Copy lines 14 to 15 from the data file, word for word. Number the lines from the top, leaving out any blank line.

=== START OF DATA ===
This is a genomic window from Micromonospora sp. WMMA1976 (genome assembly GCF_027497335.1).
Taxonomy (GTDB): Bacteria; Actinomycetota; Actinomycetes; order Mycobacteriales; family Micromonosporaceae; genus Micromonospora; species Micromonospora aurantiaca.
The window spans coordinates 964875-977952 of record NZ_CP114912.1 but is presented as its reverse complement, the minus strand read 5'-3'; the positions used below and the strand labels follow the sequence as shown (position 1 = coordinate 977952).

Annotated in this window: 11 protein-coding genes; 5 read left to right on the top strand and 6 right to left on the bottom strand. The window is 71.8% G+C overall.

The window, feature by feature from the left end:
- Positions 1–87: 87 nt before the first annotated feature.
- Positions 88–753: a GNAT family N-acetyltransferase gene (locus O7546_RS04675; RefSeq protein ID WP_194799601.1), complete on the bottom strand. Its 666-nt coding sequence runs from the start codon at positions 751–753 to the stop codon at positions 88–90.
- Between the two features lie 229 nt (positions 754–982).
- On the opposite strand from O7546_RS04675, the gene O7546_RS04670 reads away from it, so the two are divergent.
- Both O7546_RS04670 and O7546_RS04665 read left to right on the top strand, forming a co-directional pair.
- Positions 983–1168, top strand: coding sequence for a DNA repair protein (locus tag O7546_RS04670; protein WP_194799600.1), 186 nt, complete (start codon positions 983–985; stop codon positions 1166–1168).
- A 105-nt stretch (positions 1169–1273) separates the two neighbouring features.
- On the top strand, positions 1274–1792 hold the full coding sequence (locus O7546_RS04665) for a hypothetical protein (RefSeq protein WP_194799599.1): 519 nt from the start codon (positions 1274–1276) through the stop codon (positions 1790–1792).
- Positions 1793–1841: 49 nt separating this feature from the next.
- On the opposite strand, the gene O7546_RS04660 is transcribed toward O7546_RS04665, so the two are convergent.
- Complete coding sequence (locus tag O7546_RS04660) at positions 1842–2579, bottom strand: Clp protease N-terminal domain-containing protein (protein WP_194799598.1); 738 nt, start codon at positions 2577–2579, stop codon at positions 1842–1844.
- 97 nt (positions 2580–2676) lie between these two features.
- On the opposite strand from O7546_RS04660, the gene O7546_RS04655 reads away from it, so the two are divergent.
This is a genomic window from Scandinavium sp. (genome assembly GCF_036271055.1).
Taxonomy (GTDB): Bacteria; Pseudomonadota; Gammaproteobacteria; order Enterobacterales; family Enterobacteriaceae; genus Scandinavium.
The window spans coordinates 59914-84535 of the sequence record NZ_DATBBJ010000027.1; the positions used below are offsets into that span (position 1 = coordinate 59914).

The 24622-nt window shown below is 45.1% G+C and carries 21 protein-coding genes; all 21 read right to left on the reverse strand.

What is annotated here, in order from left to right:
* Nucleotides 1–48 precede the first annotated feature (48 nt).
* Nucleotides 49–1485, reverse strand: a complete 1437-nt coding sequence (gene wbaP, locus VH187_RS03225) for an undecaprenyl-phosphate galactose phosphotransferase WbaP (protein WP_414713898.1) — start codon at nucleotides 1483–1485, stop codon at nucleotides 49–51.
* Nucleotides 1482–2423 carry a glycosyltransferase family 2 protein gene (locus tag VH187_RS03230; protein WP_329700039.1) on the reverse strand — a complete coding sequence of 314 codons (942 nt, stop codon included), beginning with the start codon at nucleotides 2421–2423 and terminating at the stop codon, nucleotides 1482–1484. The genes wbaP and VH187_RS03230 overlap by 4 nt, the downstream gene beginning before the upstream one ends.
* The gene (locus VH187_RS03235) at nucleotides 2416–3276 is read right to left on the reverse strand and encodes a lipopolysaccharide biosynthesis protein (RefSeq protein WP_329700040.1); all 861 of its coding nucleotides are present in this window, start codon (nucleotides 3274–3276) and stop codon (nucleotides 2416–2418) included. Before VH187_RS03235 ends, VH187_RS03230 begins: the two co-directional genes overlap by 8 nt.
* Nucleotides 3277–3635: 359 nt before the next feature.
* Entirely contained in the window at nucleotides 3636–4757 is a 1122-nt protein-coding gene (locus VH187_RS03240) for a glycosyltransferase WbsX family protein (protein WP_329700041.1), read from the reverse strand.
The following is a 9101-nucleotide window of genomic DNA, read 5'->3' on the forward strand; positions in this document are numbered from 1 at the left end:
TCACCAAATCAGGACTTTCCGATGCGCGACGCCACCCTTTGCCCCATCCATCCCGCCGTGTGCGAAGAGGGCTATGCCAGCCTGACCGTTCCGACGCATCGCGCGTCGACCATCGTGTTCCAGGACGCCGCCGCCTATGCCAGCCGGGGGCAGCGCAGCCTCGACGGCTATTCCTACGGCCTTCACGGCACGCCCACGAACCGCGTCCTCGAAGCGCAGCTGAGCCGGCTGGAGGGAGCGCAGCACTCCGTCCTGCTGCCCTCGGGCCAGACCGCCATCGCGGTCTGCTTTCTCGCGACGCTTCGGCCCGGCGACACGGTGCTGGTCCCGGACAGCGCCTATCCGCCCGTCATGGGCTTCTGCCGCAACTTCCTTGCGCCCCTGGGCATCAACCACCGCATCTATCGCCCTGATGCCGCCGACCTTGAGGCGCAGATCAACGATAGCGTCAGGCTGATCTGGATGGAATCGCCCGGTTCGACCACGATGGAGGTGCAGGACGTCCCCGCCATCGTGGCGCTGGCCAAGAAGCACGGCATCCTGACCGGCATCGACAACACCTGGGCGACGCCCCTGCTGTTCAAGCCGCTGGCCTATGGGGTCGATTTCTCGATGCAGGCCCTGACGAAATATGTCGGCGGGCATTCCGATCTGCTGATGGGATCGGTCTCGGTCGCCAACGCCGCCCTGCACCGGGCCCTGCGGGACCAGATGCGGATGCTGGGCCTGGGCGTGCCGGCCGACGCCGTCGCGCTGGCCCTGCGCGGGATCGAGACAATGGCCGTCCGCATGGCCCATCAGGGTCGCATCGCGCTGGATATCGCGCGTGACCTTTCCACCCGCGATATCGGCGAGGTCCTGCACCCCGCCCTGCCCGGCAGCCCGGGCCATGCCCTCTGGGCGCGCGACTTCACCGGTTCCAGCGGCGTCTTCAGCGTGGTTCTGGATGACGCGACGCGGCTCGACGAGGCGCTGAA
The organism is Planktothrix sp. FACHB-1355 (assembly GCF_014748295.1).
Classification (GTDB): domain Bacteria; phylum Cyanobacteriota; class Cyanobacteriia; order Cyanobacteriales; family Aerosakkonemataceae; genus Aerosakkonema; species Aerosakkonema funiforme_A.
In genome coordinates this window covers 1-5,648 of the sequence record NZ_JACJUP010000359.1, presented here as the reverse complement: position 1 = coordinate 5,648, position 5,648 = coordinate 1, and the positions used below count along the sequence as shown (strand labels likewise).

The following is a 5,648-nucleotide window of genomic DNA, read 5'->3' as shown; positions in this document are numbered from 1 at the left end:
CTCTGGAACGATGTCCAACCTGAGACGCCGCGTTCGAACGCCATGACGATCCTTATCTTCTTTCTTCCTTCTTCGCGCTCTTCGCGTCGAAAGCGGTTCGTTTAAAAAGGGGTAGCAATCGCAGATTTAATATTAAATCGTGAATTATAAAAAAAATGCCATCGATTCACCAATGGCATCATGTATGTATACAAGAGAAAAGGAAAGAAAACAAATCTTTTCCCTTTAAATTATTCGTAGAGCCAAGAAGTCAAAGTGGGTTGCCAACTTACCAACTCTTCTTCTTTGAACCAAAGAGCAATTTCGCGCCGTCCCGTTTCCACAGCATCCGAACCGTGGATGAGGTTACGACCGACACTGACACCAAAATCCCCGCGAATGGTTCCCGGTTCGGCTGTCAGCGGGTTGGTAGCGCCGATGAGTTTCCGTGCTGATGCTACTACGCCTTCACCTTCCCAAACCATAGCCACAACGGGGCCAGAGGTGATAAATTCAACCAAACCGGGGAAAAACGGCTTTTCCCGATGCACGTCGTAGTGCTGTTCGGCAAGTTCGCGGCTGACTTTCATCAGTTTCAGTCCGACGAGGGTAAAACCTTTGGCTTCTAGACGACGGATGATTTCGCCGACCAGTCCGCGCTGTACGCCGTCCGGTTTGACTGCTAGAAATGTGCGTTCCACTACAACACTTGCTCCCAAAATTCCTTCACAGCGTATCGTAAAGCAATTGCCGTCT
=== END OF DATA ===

- Positions 1793–1841: 49 nt separating this feature from the next.
- On the opposite strand, the gene O7546_RS04660 is transcribed toward O7546_RS04665, so the two are convergent.